Absolute Power Corrupts In George Orwell's Animal Farm

Register to read the introduction… His death brought upon the rise of the pigs because they were the most cleaver animals on the farm. After rebelling, the pigs made laws that needed to be followed. “Beasts of England” would have to be sung every day, and on the anniversary of “Battle at the Cowshed” one shot would be fired from Mr. Jones’ gun. Later in the story, Napoleon and Squealer start to take advantage of some of the animals. The intellectually inferior were easy to gain as followers, like Boxer and the sheep. Squealer would use propaganda and tell the animals lies so that they would not be suspicious of anything. One example of a lie is the milk and apples. The animals were wondering where all the milk and apples were and the pigs told them that they ate them, which they did. The other animals questioned them. So Squealer told them that they need to eat the milk and apples or else Jones will come back. A little later, Napoleon and Squealer modify the rules to fit what they need. The rule use to be “No animals shall sleep in a bed” (Orwell 43), but now it is “No animal shall sleep in a bed with sheets”(Orwell 79). The pigs did this so that they may sleep in beds without breaking the rules, but by changing the rules to fit their own needs it made them …show more content…
Strong individuals probably wouldn’t have any trouble overcoming the power that is feed to them. But most individuals with power, like Joseph Stalin and Napoleon from Animal Farm, find it necessary to live off the blood, sweat, and tears of their people. They believe that a society must be run with an iron fist. Power must be controlled in order for a society to strive. Napoleon and Squealer in Animal Farm failed to run a community by corrupting themselves with the power that they have gained from the trust of the other animals on the farm. Corruption only leads to the death of innocence.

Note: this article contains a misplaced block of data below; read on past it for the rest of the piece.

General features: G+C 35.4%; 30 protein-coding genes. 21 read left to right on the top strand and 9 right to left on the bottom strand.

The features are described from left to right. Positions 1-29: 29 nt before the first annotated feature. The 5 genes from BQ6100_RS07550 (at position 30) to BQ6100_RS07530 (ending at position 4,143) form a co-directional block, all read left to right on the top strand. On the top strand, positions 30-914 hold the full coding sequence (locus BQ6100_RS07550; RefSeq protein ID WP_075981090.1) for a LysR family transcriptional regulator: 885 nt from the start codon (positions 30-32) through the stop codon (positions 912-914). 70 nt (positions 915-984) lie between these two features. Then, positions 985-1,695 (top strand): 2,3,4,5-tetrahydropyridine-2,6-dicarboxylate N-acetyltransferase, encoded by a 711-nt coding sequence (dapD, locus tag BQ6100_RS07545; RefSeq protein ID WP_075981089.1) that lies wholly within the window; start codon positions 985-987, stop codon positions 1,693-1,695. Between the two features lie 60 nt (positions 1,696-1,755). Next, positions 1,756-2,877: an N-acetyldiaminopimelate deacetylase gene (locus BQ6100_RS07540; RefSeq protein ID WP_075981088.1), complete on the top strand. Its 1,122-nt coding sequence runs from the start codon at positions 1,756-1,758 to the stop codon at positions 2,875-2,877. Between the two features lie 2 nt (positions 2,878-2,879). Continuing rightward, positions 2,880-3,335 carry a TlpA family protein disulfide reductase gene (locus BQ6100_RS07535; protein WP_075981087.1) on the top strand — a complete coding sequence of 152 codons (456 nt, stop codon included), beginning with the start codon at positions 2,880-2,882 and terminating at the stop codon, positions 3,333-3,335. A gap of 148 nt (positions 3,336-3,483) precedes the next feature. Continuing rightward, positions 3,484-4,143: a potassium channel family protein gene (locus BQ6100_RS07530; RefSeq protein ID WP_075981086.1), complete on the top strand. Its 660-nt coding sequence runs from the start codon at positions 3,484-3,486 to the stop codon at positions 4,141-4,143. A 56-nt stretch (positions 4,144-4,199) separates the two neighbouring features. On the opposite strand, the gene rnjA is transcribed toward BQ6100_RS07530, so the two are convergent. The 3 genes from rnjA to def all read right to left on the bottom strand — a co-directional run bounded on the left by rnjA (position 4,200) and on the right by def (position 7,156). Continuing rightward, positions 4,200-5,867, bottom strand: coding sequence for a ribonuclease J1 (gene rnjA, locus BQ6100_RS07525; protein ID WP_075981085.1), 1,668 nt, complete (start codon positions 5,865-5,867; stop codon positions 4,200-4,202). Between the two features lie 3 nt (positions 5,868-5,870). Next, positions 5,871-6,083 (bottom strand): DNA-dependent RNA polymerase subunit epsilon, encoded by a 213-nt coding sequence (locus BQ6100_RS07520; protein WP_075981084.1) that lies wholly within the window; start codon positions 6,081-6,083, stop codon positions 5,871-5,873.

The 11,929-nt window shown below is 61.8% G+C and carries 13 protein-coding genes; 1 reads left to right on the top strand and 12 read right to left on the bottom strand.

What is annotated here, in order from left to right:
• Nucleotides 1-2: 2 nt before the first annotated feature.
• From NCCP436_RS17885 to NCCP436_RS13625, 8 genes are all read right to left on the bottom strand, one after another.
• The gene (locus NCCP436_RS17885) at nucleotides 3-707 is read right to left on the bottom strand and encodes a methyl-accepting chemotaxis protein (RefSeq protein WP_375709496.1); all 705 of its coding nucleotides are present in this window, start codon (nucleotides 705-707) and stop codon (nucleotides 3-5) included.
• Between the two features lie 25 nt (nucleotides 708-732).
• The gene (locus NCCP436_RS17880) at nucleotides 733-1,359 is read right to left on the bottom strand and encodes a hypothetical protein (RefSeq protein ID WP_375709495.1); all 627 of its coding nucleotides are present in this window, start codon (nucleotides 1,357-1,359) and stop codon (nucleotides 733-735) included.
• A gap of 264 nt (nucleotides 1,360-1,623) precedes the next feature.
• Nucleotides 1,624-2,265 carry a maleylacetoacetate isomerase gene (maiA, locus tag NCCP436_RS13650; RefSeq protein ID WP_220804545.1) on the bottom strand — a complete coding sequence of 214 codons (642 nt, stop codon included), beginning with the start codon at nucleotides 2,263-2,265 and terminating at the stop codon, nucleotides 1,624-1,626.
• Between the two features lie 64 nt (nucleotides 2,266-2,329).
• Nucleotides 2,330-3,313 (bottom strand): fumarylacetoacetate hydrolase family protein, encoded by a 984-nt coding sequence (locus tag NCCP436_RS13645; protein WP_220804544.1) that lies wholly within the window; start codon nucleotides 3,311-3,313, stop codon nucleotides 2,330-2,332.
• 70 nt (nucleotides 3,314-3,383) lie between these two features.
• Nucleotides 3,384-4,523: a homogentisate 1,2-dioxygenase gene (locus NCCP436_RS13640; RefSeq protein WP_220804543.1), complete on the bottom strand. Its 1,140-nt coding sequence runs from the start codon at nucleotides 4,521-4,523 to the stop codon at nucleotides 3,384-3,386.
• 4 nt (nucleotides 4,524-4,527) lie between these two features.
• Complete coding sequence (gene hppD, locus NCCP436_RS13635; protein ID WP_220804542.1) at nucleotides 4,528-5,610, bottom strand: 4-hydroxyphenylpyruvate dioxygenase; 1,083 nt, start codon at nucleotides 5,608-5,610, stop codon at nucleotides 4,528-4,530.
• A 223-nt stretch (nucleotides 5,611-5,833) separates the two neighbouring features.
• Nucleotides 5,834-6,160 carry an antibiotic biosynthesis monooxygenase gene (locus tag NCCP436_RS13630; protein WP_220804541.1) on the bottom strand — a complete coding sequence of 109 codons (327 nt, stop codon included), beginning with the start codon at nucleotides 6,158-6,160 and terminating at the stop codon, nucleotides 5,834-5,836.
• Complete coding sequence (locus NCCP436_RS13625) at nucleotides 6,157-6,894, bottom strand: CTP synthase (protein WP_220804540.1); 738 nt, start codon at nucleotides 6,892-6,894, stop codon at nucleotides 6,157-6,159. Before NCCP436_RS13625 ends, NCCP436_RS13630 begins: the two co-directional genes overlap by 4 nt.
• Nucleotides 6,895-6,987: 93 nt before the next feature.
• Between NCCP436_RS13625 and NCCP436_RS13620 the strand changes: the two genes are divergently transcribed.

Works Cited

“Animal Farm: Power Corrupts.” Rev. of Animal Farm. Shmoop. N.p., n.d. Web. 28 Nov. 2011. <http://www.shmoop.com/animal-farm/power-leadership-corruption-theme.html>.

Lamont, George J. “Animal Farm - Comparison of Characters to the Russian Revolution.” Rev. of Animal Farm. Barney Gonzaga.edu. N.p., n.d. Web. 29 Nov. 2011. <http://barney.gonzaga.edu/~sbennet3/mead/lessonplans/animalfarm.htm>.

May, Charles E. Masterplots II: British Common Wealth Fiction Series. Pasadena, California: Salem, 1987. 1-3. British Common Wealth Fiction Series. Literary Reference Online. Web. 27 Nov. 2011.

Orwell, George. Animal Farm. New York: Sigent, 1996. Print.

Spartacus Educational. N.p., n.d. Web. 17 Dec. 2011.

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